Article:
"When I dime the amp to get some nice power-tube overdrive, the sound gets a little spiky instead of turning big and round."
For starters, let me say your column is the first piece I read when PG comes in the mail each month. It’s very informative and easy to understand.
My question is about my Carvin Nomad, which I love (even the Soak Channel, which some people knock). The only thing that doesn’t totally please me is that when I dime the amp to get some nice power-tube overdrive, the sound gets a little spiky instead of turning big and round. I assume this is because of the EL84s, and I’m wondering if larger power tubes would solve my problem. I’ve done some reading on tube amps and realize that this isn’t simply a matter of replacing one type of power tube with another. The tube sockets are different and I may need to upgrade the power transformer and output transformer. Am I heading in the right direction?
If so, could I get my 50 watts from two 6L6s with my current transformers? I’m also not sure if the amp’s wiring would allow me to install octal sockets in place of the 9-pin EL84 sockets. I work in a sheet-metal fabrication shop, so I could do any required changes to the chassis, and I’m confident I could do the wiring too, while being safe. Any ideas?
Thanks for reading—and for writing. I applaud the fact that you’re looking to improve the performance of your Nomad, but I’m not sure you realize what an undertaking this would be. I’ll discuss this and also offer a couple of options that would be easier to execute while still getting you closer to where you need to be.
Let’s start with your question about possible alternative output tubes. Switching from the stock EL84s to some other output tube would certainly yield a sonically different output stage, but I’m not 100-percent sure it would remedy your issue. That said, if I were to suggest a different tube type, I’d say the tube with the closest match to the primary impedance of the existing output transformer would be a 6V6. The problem here is that, as you said, you would need to switch from the 9-pin sockets to octal sockets. On the surface, you being a sheet metal guy, it may not be a problem for you to punch larger holes in the chassis and install the octal sockets. The wrench in the works here is that the 9-pin sockets are mounted on a circuit board, and you would need to start from scratch installing all the appropriate wiring and components necessary for the new sockets and tubes. Additionally, you would need to modify the bias supply to get the increased voltage required to bias the 6V6s. That’s not terribly difficult for a seasoned tech, but definitely something to consider.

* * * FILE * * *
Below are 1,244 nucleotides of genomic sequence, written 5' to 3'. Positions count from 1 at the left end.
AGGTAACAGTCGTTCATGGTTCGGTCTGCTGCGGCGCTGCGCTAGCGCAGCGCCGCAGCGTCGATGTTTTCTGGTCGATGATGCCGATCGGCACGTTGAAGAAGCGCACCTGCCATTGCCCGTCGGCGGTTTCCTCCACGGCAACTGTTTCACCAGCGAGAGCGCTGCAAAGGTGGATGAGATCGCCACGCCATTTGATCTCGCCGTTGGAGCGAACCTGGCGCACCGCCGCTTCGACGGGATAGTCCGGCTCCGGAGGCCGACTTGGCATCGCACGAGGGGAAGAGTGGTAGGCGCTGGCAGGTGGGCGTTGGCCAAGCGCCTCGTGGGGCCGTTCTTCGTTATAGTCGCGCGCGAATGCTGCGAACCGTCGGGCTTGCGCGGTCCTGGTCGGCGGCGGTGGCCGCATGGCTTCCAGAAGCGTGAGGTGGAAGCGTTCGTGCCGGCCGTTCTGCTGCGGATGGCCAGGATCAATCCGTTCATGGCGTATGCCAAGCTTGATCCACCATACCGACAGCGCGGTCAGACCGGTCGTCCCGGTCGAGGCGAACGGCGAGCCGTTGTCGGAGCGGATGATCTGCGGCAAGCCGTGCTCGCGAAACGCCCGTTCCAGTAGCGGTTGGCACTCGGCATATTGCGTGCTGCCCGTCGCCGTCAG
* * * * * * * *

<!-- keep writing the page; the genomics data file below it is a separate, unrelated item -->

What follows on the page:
You mentioned 6L6s as an alternative tube type. While the primary impedance of the output transformer in most amps with four EL84s would be close enough to work, it would not be as close of a match as four 6V6s. You also mentioned changing transformers. The mains (power) transformer should be fine, and we’ll address the possibility of replacing the output transformer in a moment. In order to alleviate all the chassis cutting and rewiring required for the above changes, let me suggest three simpler (and cheaper) alternatives you can try first.
1) Have the bias of the output tubes checked and set. [Warning: This requires working around high voltages, so the procedure is not for a novice.] Carvin recommends setting the bias for a reading of 85 mA across the Standby switch (in the off position). This seems a bit low for four EL84s, though. I’d suggest setting it up closer to the 100 mA range. This will warm up the output tubes a bit. To my ears, EL84s always sound better when they’re running a bit warm.
2) Experiment with different brands of output tubes. Each make has very different tonal and distortion characteristics, so try some Sovteks, some JJs—even some new-old-stock tubes, if you have a little extra money to spend—or anything else you can find. They will definitely make a difference. Personally, I’ve always liked standard Sovtek EL84s in the amps I build. Always use a matched set, though, and remember you will need to reset the bias when you change the tubes.
3) Install an upgraded output transformer. An amp’s output transformer makes a big difference in the sound. The stock transformer may do an adequate job, but at higher output levels— like those needed to push the output tubes to the point of global meltdown and fantastic tone—the transformer may be saturating. Replacing it with a better transformer may make a very noticeable difference.
If you choose option number 3, search around and see what you can find that’s recommended for using with four EL84s. A Vox AC30-type transformer will work, but you will be limited to only 16 Ω and 8 Ω output taps and you’ll need to cut a substantial hole in the chassis, because the transformer is a lay-down type. You may also have limited chassis real estate due to the size of the circuit boards in the amp. If you can’t find an appropriate stand-up type transformer, contact me and we’ll get you into one of the transformers I use in my 30-watt amps. That should work well for your project.
There you have it. Hopefully that’s all you’ll need to bring that Nomad home!
Jeff Bober is one of the godfathers of the low-wattage amp revolution, co-founded and was the principal designer for Budda Amplification. Jeff recently launched EAST Amplification, and he can be reached at firstname.lastname@example.org.